Printed and hybrid integrated electronics using bio-based and recycled materials—increasing sustainability with greener materials and technologies

Marja K. Välimäki (Corresponding Author), Laura I. Sokka, Heidi B. Peltola, Sami S. Ihme, Teijo M.J. Rokkonen, Timo J. Kurkela, Jyrki T. Ollila, Arttu T. Korhonen, Jukka T. Hast

Research output: Contribution to journalArticleScientificpeer-review

31 Citations (Scopus)


Printed and hybrid integrated electronics produced from recycled and renewable materials can reduce the depletion of limited material resources while obtaining energy savings in small electronic applications and their energy storage. In this work, bio-based poly(lactic acid) (PLA) and recycled polyethylene terephthalate (rPET) were fabricated in film extrusion process and utilized as a substrate in ultra-thin organic photovoltaics (OPV). In the device structure, metals and metal oxides were replaced by printing PEDOT:PSS, carbon and amino acid/heterocycles. Scalable, energy-efficient fabrication of solar cells resulted in efficiencies up to 6.9% under indoor light. Furthermore, virgin-PET was replaced with PLA and rPET in printed and hybrid integrated electronics where surface-mount devices (SMD) were die-bonded onto silver-printed PLA and virgin-PET films to prepare LED foils followed by an overmoulding process using the rPET and PLA. As a result, higher relative adhesion of PLA-PLA interface was obtained in comparison with rPET-PET interface. The obtained results are encouraging from the point of utilization of scalable manufacturing technologies and natural/recycled materials in printed and hybrid integrated electronics. Assessment showed a considerable decrease in carbon footprint, about 10–85%, mainly achieved through replacing of silver, virgin-PET and modifying solar cell structure. In outdoor light, the materials with low carbon footprint can decrease energy payback times (EPBT) from ca. 250 days to under 10 days. In indoor energy harvesting, it is possible to achieve EPBT of less than 1 year. The structures produced and studied herein have a high potential of providing sustainable energy solutions for example in IoT-related technologies.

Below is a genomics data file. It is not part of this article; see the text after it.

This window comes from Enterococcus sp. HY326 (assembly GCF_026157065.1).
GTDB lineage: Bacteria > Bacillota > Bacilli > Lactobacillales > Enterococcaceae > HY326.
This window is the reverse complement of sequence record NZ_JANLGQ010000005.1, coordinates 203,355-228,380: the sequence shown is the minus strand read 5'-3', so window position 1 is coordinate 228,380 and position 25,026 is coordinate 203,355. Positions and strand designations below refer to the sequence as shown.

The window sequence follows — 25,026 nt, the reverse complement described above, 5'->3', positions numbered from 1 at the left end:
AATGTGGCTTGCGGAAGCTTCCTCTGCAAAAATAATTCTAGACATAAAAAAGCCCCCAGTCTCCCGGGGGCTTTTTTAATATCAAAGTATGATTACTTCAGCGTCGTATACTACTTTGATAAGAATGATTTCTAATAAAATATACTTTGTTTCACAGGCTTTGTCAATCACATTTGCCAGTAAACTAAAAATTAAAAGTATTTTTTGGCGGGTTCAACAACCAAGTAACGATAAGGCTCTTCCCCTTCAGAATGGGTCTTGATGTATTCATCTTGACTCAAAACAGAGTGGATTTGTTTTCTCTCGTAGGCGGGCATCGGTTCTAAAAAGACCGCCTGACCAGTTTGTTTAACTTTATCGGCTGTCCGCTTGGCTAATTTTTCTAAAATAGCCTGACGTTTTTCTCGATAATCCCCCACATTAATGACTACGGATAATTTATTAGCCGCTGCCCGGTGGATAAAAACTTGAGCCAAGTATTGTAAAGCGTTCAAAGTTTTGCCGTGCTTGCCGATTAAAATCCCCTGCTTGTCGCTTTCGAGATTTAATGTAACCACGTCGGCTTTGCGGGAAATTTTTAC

Original languageEnglish
Pages (from-to)325–339
JournalInternational Journal of Advanced Manufacturing Technology
Publication statusPublished - Nov 2020
MoE publication typeA1 Journal article-refereed


  • Climate impacts
  • Life cycle assessment
  • Poly(lactic acid)
  • Printed electronics manufacturing
  • Printed solar cells
  • Recycled PET


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